The thing to bear in mind is that it isn't sitting down and being quiet that has made you nuts. You were already nuts. Sitting down and being quiet has just given you the chance to notice that you're nuts. Your mind is doing that all the time. All day, all night; a ceaseless fret of worry and desire, fantasies of the future and replays of the past, a constant evaluation of everything in terms of what it means about me. What does the fact that I'm sitting down to meditate mean about me? What does the fact that my mind won't settle down mean about me? What does the fact that I'm worrying about what things mean about me mean about me? It rolls on that way, playing out as dream at night, playing out as "reality" in the daytime.

If you've discovered that you can't meditate, you have already learned the first of the only two things meditation has to teach you, to wit, that your mind is not under your control. There is only one thing more to learn. (No, not that it can be under your control. It will never be under your control. Give that up, it's a lost cause.) The second thing meditation has to teach you, is that the mind can be still. "You" can't make it hold still, because "you" are the problem. But it can be still. Put the conditions in place, and eventually -- eventually -- it will become still. As you practice, it will become still more easily, it will quiet down faster and it will stay quiet longer. It's not a linear progression, not by any means, but it is a reliable progression.

And when the mind becomes still, it's just as wonderful as everyone says.

September 15, 2013

How to Be a Sobbing Mess

I was struck by your comment about seeing that moment of letting to and feeling safe. It's been a difficult year for me and I find myself craving the relaxation and tenderness of a massage. But I also know that the tenderness would open up the floodgates, so to speak, and I'd be a sobbing mess within minutes. Right now, not letting go is the only thing keeping me together.

What are your thoughts regarding clients crying? Have you had that happen to you? What is the best way for a client to handle the situation?

I responded:

Oh, of course! It happens all the time. There's nothing to handle, except of course you'll want a big box of kleenex to hand. (It's a sadly unprepared massage therapist who doesn't have a box of kleenex in the office!) It's not a problem. You cry for a while, maybe say whatever you have to say, sniffle & blow your nose, and the massage goes on.

What the does the massage therapist do? Sit quietly, maybe hold a hand in both of ours, maybe rock them a bit: it really doesn't matter. We listen. We do need to remember that we're not trained as talk therapists, and we're not healers, whatever our clients may say. Our job is easy. As Kristen Burkholder says, "Keep your heart open and your mouth shut."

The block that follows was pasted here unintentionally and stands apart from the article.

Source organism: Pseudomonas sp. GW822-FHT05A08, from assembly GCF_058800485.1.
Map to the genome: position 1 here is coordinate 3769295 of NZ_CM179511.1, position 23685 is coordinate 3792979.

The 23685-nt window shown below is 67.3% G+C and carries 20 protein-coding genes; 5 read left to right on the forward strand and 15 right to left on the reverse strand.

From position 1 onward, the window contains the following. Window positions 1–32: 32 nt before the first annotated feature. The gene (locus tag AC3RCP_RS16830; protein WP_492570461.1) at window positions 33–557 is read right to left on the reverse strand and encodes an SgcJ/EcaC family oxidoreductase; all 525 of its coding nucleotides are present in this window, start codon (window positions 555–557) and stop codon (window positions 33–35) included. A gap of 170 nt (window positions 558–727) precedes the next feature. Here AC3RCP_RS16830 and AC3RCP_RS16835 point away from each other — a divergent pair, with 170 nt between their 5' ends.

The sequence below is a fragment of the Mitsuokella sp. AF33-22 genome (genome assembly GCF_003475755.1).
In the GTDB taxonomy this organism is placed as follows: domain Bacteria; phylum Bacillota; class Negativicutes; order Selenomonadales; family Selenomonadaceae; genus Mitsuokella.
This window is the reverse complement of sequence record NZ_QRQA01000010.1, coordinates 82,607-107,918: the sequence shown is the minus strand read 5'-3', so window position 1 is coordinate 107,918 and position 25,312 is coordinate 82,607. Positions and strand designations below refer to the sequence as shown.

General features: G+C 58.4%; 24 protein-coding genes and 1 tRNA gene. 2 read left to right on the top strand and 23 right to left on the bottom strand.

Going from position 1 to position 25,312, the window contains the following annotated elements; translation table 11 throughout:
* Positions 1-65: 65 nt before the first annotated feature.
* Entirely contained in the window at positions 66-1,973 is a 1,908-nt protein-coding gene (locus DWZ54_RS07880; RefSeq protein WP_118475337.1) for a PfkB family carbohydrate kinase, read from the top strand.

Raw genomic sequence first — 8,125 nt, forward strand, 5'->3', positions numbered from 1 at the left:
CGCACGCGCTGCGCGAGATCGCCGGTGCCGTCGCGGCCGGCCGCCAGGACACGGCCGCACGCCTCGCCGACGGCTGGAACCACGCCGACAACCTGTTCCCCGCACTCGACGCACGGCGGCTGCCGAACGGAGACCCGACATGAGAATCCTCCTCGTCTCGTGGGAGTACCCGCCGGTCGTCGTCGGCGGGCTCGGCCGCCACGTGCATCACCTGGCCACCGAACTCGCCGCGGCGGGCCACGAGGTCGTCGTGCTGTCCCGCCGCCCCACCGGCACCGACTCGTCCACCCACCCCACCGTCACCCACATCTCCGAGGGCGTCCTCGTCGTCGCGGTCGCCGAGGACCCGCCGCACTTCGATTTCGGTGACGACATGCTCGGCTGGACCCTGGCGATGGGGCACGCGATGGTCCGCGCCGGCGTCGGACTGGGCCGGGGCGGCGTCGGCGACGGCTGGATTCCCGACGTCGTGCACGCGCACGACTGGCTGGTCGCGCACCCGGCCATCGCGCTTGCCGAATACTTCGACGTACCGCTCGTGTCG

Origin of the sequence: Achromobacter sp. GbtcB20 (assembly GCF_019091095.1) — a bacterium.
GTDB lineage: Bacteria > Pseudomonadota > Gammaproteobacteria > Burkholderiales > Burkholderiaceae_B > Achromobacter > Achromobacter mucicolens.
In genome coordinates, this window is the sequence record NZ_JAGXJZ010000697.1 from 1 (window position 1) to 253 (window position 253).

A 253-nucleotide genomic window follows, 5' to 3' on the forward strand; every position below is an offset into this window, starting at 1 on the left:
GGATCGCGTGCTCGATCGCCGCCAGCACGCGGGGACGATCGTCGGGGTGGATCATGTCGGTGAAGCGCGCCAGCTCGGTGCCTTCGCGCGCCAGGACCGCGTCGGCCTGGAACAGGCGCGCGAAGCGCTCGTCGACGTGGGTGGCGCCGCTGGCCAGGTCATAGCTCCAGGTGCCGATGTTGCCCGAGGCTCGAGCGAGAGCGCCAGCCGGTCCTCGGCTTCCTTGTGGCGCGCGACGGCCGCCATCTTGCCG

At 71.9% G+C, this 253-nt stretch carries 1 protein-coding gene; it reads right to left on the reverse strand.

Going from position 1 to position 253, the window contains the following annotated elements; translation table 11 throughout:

I think some people are worried that they will dissolve into tears and howl for hours, if they get started. But however big a deal it is on the inside, on the outside it's usually just an upwelling of tears and a sob or two. I work in-home, so people can howl all they want, but mostly they don't. The tears come and go.

People warn me, sometimes. "I might cry this time." But often those aren't the people who do: often it takes people by surprise. I don't think it's always even very emotional: sometimes it seems more a purely neurological response, something the nervous system does in response to touch, as part of a long-delayed transition from the sympathetic to the parasympathetic state. In any case – it doesn't come as a surprise to me, or to any experienced massage therapist. And it doesn't wreck the massage; not for me, not for you.

In general, I would say: if you need to have a good cry, the sooner the better.

September 7, 2013

Three Fun Facts about Biological Clocks

Reading this book about biological clocks, and picked up these fun facts: 

1) there are light receptors in the eye that apparently are never used for vision: their function is to inform the clock center (there is one) about the amount of light. Blind people may or may not still have the use of these receptors: if they don't their biological clock won't synchronize with day and night properly. If they do, they synchronize as well as sighted people. 

2) It's a LOT brighter outdoors than indoors. Even on a dark day, lots more light showering down outside than in a brightly-lit room. The numbers really surprised me. If you're having trouble synchronizing your clock with the day and night cycle, getting outside as soon as you wake up will probably do you a lot more good than dimming the lights before bedtime. 

3) People vary, but most commonly, if kept in a space with nothing to reveal what time of day it is, most people will settle to a circadian cycle longer than 24 hours. So the system *tends* to run late. If you don't keep nudging the clock by getting that blast of light in the morning, the natural tendency will be to stay up a bit later every night.

September 3, 2013

Pin That Thought

Lots of lovely comments on my last post, from people wishing I was in their neck of the woods, so they could get a massage from someone who would accept their body as it is. I'm grateful for the comments and for all the readers who came this way from Go Kaleo -- a flood of people! But you know, the problem is not that I'm not in your neck of the woods, the problem is that you're imagining the therapists who are in your neck of the woods are any different. They're not.